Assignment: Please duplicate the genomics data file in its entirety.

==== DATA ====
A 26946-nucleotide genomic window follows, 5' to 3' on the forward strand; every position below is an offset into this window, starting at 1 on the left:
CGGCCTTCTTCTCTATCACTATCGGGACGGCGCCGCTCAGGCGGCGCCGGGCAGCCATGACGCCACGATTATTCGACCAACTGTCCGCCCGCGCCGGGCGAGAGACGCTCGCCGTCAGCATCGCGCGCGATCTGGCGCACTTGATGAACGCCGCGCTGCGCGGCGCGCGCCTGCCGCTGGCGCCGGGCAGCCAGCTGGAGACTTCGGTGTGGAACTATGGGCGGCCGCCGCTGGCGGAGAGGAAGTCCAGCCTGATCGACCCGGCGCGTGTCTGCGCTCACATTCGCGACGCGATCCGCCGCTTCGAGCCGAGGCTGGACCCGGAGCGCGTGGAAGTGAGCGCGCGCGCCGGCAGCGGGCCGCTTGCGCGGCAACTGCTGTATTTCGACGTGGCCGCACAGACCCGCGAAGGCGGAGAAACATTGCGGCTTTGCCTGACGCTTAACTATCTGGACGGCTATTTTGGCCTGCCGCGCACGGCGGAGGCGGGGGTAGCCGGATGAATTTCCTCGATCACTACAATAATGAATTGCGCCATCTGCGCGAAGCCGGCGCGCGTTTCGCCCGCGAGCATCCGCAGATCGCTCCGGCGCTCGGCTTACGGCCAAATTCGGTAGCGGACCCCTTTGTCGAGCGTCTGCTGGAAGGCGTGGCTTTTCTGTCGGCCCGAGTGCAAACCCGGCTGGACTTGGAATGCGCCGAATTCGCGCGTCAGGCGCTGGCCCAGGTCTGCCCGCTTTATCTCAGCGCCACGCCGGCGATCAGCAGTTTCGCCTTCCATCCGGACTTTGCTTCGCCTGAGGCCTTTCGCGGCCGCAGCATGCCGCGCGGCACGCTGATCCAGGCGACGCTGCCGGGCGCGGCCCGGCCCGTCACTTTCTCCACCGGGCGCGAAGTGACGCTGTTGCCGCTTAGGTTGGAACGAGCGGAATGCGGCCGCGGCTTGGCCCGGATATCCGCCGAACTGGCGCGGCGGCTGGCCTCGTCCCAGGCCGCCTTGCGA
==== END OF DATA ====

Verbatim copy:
A 26946-nucleotide genomic window follows, 5' to 3' on the forward strand; every position below is an offset into this window, starting at 1 on the left:
CGGCCTTCTTCTCTATCACTATCGGGACGGCGCCGCTCAGGCGGCGCCGGGCAGCCATGACGCCACGATTATTCGACCAACTGTCCGCCCGCGCCGGGCGAGAGACGCTCGCCGTCAGCATCGCGCGCGATCTGGCGCACTTGATGAACGCCGCGCTGCGCGGCGCGCGCCTGCCGCTGGCGCCGGGCAGCCAGCTGGAGACTTCGGTGTGGAACTATGGGCGGCCGCCGCTGGCGGAGAGGAAGTCCAGCCTGATCGACCCGGCGCGTGTCTGCGCTCACATTCGCGACGCGATCCGCCGCTTCGAGCCGAGGCTGGACCCGGAGCGCGTGGAAGTGAGCGCGCGCGCCGGCAGCGGGCCGCTTGCGCGGCAACTGCTGTATTTCGACGTGGCCGCACAGACCCGCGAAGGCGGAGAAACATTGCGGCTTTGCCTGACGCTTAACTATCTGGACGGCTATTTTGGCCTGCCGCGCACGGCGGAGGCGGGGGTAGCCGGATGAATTTCCTCGATCACTACAATAATGAATTGCGCCATCTGCGCGAAGCCGGCGCGCGTTTCGCCCGCGAGCATCCGCAGATCGCTCCGGCGCTCGGCTTACGGCCAAATTCGGTAGCGGACCCCTTTGTCGAGCGTCTGCTGGAAGGCGTGGCTTTTCTGTCGGCCCGAGTGCAAACCCGGCTGGACTTGGAATGCGCCGAATTCGCGCGTCAGGCGCTGGCCCAGGTCTGCCCGCTTTATCTCAGCGCCACGCCGGCGATCAGCAGTTTCGCCTTCCATCCGGACTTTGCTTCGCCTGAGGCCTTTCGCGGCCGCAGCATGCCGCGCGGCACGCTGATCCAGGCGACGCTGCCGGGCGCGGCCCGGCCCGTCACTTTCTCCACCGGGCGCGAAGTGACGCTGTTGCCGCTTAGGTTGGAACGAGCGGAATGCGGCCGCGGCTTGGCCCGGATATCCGCCGAACTGGCGCGGCGGCTGGCCTCGTCCCAGGCCGCCTTGCGA